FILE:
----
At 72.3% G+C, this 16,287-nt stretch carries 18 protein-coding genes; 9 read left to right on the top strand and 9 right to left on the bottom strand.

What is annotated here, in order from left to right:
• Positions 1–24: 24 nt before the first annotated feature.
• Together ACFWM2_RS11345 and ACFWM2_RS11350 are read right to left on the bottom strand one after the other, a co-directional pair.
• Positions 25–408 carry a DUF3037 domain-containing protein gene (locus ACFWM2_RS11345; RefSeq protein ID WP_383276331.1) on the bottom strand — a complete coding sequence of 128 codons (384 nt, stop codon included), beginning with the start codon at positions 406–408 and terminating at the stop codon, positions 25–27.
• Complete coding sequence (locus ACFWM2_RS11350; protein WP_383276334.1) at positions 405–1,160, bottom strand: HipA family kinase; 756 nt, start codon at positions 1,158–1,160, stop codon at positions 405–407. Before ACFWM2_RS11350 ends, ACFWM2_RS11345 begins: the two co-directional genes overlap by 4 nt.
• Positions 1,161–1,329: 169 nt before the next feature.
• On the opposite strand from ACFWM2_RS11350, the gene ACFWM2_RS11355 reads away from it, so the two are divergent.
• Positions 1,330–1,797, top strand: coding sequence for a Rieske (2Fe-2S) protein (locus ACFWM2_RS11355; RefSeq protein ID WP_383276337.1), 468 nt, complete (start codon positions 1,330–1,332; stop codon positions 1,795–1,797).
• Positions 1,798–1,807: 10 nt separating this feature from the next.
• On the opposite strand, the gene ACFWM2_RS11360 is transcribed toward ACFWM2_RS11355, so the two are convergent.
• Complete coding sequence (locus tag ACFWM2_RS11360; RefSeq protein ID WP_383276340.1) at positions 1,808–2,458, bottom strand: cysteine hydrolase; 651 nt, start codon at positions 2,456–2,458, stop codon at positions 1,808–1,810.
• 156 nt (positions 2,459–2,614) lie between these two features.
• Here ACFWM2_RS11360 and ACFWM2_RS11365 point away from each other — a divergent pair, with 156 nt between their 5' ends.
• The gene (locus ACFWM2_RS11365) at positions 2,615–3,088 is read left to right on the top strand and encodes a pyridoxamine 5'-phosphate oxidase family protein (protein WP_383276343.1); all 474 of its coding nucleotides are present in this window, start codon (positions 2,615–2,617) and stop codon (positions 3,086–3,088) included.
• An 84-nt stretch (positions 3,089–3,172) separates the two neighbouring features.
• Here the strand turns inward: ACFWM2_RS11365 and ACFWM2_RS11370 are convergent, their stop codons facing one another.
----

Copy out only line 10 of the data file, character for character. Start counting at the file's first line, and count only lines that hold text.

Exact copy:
• Positions 1,798–1,807: 10 nt separating this feature from the next.